On Thu, Sep 27, 2018 at 12:31 AM Edward Haas <ehaas(a)redhat.com> wrote:
On 26 Sep 2018, at 19:42, Dan Kenigsberg <danken(a)redhat.com> wrote:
On Wed, Sep 26, 2018 at 6:35 PM Edward Haas <ehaas(a)redhat.com> wrote:
> I should have known better.
> Deleting /etc/pki/vdsm and re-installing VDSM solved it.
> There is probably a smarter/simpler way to do this (delete the folder and run
'vdsm-tool configure --force'?).
yes, more specifically: `vdsm-tool configure --module certificates`
I would expect running it or the other general version to replace the existing expired
It would be wrong to replace an expired production certificate with a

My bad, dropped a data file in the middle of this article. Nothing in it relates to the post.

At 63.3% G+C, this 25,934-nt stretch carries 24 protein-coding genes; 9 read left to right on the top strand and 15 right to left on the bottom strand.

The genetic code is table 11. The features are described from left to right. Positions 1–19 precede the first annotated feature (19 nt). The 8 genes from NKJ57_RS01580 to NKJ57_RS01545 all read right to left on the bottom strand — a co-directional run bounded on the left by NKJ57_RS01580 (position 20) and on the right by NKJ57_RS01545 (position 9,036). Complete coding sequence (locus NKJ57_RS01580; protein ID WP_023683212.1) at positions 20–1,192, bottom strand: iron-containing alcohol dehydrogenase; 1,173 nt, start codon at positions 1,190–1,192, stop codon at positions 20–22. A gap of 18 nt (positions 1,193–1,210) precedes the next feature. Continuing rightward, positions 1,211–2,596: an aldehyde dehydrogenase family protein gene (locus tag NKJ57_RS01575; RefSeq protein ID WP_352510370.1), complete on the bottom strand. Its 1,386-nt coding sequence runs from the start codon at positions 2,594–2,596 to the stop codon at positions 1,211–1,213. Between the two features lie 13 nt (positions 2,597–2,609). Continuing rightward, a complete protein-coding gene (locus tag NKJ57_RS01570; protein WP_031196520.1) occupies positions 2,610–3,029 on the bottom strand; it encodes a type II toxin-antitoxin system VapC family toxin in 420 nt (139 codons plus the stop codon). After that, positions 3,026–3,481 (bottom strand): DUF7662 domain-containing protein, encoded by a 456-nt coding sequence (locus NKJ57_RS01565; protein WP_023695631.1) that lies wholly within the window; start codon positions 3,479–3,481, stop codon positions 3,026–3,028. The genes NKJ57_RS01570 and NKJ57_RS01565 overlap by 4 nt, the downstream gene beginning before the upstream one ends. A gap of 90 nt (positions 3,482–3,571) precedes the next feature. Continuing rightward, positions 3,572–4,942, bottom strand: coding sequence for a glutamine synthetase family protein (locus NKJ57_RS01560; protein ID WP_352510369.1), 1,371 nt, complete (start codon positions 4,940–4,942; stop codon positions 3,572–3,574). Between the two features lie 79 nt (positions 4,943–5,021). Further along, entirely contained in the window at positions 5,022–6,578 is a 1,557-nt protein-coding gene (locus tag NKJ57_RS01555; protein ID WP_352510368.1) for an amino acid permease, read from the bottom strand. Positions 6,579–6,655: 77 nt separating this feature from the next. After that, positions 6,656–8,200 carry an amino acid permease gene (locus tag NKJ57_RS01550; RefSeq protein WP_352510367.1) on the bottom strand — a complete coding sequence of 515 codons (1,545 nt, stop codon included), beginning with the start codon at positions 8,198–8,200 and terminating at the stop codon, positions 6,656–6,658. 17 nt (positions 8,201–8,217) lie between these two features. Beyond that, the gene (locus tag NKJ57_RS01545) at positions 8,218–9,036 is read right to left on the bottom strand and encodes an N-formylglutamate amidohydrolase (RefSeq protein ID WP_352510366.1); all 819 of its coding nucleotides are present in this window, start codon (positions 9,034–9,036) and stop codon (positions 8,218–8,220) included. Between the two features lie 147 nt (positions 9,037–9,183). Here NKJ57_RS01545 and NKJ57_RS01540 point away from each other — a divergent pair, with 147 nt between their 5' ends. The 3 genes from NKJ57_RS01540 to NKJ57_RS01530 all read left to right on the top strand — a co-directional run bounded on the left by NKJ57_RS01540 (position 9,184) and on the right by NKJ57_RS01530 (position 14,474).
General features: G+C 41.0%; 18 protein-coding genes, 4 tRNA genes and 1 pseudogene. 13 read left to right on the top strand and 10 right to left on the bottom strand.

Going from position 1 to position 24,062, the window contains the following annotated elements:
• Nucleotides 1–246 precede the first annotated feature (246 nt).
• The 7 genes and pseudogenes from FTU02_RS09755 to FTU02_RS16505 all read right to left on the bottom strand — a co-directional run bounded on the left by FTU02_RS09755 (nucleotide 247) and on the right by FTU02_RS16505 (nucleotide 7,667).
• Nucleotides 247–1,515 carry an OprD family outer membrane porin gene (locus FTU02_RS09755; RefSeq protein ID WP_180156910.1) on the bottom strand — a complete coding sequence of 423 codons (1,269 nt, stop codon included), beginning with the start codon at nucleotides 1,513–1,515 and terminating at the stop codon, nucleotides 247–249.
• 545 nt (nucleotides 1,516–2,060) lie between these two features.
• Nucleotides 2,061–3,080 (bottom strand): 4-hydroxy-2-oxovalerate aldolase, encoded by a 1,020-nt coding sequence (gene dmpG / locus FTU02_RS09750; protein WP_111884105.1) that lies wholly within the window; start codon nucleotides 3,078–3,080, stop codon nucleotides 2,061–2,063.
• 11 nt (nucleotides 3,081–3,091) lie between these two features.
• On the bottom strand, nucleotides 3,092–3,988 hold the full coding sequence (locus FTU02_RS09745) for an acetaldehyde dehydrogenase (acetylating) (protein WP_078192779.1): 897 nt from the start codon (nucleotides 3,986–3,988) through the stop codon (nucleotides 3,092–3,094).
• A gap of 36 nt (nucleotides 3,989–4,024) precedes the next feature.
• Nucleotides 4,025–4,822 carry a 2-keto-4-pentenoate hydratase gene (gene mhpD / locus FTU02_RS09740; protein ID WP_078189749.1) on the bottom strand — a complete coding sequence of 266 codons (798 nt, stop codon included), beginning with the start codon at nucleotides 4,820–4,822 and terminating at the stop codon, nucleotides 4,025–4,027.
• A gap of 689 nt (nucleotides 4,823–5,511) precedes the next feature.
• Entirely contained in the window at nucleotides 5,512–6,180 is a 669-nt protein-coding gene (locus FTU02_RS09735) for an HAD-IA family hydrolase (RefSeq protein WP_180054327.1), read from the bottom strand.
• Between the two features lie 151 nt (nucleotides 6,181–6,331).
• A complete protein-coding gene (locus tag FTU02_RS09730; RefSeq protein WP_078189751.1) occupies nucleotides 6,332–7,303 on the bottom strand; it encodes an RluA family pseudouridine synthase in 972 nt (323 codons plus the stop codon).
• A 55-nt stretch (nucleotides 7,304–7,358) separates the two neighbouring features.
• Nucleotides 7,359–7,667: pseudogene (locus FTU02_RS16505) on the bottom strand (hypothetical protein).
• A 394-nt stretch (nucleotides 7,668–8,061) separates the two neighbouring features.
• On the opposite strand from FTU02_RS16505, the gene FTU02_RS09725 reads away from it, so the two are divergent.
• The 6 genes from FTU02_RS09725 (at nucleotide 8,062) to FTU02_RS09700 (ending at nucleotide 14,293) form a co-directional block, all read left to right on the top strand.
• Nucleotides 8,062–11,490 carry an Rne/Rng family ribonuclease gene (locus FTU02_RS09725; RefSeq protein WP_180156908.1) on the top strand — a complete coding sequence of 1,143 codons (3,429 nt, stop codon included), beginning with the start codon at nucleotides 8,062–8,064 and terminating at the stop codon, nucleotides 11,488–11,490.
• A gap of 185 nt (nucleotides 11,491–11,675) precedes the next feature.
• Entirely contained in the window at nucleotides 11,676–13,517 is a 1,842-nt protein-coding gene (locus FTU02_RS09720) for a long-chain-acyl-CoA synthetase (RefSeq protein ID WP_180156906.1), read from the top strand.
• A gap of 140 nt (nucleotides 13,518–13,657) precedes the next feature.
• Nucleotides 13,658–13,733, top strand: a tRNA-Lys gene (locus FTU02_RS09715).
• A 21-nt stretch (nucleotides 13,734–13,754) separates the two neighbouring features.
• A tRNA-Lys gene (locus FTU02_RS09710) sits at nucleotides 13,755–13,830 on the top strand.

stupid self-signed one (which is what `configure`) does, and only for
At the minimum it should check and tell me what should I do.
>> On Wed, Sep 26, 2018 at 6:16 PM Edward Haas <ehaas(a)redhat.com> wrote:
>>> I have a VM which acts as an oVirt host with VDSM installed. I use it for
testing without connecting it to Engine.
>>> Recently VDSM fails to come up and I see this error:
>>> Sep 26 17:58:18 localhost libvirtd: 2018-09-26 14:58:18.978+0000: 12176:
error : virNetTLSContextCheckCertTimes:154 : The server certificate
/etc/pki/vdsm/certs/vdsmcert.pem has expired
> Congratulations, you've been using the same deployment for a year!
> I’m pretty sure I never had to delete that folder until now. Vdsm is built, installed
and removed in an endless loop on a regular basis (including the configured part).
>>> Any hint on how to generate or fetch a new certificate without the help of
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